Although the Proposed Regulations remain subject to finalization of a comment period, they apply to transfers of property on or after January 1, 2013, and taxpayers may rely on them for property transferred after May 30, 2012. The IRS and the Treasury Department have requested comments on the Proposed Regulations by August 28, 2012.
The practical implications of the Proposed Regulations may only become clear over time. For example, it is unclear how employers and employees are expected to determine the likelihood that a forfeiture condition will occur (including whether there is a requirement to retest the likelihood of forfeiture following the initial determination), as well as the extent to which such a determination will be reviewed or rejected by the IRS and Treasury. Currently, public companies report the value of performance-based awards at the grant date based on the probable outcome of the applicable performance conditions pursuant to the accounting rules under FASB ASC Topic 718 and the executive compensation disclosure rules under Item 402 of Regulation S-K under the Securities Act of 1933. Disclosure of the likelihood of achieving performance goals is particularly important in light of increased focus on pay-for-performance and say-on-pay by regulators, institutional investors, the media and the public. However, the Proposed Regulations require scrutiny of the likelihood that a forfeiture condition applicable to performance-based awards would occur and be enforced.
Interestingly, the Proposed Regulations do not change the principle that a forfeiture condition tied to a covenant not to compete may constitute a substantial risk of forfeiture under Section 83. However, for such a risk to be sufficient to delay taxation of the underlying property, it would appear that the Proposed Regulations require that there be a substantial likelihood of both the non-competition covenant being breached and the forfeiture condition being enforced under the facts and circumstances. This is different than the substantial risk of forfeiture analysis under Code Section 409A, which specifically provides that a restrictive covenant will not be a substantial risk of forfeiture. It also leaves open the question of what position the Treasury will take in the long-delayed Code Section 457(f) regulations with respect to substantial risk of forfeiture for deferred compensation for executives of tax-exempt entities.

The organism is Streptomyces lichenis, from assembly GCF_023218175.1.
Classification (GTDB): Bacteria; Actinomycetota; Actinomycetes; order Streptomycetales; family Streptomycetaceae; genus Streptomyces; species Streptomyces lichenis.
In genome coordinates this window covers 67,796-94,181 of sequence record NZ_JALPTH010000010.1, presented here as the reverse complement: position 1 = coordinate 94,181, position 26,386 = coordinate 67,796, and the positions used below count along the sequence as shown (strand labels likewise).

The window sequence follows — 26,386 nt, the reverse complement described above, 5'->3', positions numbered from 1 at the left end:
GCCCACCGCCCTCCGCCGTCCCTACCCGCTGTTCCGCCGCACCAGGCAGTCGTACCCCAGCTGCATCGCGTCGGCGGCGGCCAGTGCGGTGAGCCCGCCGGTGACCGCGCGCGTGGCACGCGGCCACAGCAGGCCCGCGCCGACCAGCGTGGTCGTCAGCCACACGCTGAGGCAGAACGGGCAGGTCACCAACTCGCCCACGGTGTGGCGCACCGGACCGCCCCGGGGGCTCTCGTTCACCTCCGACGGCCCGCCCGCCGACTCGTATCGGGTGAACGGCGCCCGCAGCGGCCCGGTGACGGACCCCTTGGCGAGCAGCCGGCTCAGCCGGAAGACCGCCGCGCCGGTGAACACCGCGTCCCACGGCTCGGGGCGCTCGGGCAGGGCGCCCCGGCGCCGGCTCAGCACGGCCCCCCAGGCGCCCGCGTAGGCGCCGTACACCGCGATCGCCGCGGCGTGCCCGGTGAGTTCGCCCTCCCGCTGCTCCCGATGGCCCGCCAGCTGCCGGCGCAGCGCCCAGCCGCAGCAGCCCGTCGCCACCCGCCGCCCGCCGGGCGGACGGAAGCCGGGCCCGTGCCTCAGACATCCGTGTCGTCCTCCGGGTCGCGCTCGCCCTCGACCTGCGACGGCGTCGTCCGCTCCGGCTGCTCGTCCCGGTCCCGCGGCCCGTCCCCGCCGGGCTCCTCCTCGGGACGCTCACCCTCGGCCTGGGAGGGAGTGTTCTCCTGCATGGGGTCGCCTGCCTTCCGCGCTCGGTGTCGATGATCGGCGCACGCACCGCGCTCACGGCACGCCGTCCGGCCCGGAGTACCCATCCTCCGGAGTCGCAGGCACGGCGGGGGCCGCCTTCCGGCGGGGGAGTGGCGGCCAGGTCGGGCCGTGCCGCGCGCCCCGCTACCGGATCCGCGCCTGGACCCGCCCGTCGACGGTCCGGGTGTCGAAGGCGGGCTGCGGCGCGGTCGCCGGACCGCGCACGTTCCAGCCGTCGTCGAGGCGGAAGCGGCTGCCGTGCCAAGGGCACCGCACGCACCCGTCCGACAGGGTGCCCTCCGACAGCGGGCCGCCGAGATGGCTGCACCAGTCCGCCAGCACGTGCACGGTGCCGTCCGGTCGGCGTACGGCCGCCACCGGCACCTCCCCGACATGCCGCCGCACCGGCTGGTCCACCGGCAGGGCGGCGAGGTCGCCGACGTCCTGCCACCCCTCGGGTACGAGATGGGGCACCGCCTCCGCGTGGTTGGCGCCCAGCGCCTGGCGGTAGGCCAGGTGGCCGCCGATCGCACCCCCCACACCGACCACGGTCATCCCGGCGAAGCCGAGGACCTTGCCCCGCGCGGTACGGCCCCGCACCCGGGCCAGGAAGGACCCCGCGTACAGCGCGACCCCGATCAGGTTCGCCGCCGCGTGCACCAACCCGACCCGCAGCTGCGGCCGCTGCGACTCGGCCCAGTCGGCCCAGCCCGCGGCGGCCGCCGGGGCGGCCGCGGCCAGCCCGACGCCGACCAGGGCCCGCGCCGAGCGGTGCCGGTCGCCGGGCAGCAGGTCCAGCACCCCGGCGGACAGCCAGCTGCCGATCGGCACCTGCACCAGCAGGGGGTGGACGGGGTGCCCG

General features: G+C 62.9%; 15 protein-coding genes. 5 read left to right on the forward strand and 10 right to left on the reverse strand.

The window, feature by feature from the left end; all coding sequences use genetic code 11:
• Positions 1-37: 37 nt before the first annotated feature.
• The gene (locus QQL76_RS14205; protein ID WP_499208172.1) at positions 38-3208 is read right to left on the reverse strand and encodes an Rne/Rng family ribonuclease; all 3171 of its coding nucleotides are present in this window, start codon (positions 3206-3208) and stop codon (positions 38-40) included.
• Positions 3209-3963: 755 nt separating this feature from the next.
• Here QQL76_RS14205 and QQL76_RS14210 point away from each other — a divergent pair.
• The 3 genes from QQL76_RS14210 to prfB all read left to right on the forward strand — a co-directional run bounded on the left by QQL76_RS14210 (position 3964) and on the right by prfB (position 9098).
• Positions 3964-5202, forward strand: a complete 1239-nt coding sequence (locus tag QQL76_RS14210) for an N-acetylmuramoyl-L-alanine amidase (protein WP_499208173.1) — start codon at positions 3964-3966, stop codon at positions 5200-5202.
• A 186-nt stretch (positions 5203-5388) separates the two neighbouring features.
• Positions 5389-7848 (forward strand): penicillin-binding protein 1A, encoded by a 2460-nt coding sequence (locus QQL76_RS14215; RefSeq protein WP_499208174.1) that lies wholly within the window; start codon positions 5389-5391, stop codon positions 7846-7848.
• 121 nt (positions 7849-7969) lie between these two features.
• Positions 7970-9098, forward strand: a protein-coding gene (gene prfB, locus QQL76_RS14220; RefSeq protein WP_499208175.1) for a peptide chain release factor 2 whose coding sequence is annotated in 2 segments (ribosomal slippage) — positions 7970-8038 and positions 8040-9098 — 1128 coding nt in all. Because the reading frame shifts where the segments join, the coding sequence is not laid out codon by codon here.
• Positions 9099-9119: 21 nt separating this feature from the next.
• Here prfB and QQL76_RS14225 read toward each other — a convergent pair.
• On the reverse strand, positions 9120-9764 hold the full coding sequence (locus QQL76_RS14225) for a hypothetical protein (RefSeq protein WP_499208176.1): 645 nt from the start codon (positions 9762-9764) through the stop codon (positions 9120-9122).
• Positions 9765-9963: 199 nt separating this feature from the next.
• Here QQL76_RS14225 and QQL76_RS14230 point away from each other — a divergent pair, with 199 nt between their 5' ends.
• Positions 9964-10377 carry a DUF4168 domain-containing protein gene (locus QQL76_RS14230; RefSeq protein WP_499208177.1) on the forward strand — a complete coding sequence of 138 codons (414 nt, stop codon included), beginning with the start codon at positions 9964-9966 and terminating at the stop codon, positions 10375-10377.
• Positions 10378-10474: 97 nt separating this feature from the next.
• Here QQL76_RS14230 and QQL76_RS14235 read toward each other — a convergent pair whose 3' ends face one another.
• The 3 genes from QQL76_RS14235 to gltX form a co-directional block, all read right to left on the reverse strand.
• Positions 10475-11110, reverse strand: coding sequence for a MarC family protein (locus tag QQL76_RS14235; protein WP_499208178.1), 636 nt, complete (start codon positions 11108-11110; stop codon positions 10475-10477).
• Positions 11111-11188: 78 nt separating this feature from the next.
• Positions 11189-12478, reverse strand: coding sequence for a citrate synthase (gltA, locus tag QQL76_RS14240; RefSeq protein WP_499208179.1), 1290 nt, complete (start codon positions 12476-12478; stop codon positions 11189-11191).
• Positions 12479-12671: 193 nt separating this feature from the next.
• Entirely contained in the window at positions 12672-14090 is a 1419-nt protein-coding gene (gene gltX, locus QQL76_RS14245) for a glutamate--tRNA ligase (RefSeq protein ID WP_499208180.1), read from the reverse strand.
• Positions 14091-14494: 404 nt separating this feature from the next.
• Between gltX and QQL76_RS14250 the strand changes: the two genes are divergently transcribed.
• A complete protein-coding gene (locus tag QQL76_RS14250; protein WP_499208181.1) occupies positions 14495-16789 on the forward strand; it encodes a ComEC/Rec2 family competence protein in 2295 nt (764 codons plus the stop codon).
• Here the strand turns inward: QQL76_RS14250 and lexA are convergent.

Finally, the Proposed Regulations do not include model language for the making of a Section 83(b) election. Section 83(b) permits a person who receives property in connection with the performance of services to make an election to include in his or her gross income the excess of the fair market value of the property over any amount paid for the property upon his or her receipt of the property. If that election is made, no income would be included in a later tax year when the substantial risk of forfeiture lapses. IRS officials had indicated at the May 2012 American Bar Association's Section of Taxation meeting that this model language would be forthcoming.
 The preamble to the Proposed Regulations cites Robinson v. Commissioner as an example of this confusion. In that case, the First Circuit Court of Appeals held that a substantial risk of forfeiture existed when the recipient of a stock option was required to sell his shares back to the employer at their original cost if the recipient wished to sell his shares within one year from the exercise date. 805 F.2d 38 (1st Cir. 1986).
 A common type of lock-up provision is one in which the holder of securities agrees not to sell, otherwise dispose of, or hedge the securities for a specified period (e.g., a no-sale restriction during a six-month period following an initial public offering).
 One example of such a policy is an insider trading compliance program which permits insiders to exercise or sell securities only during a specified trading window.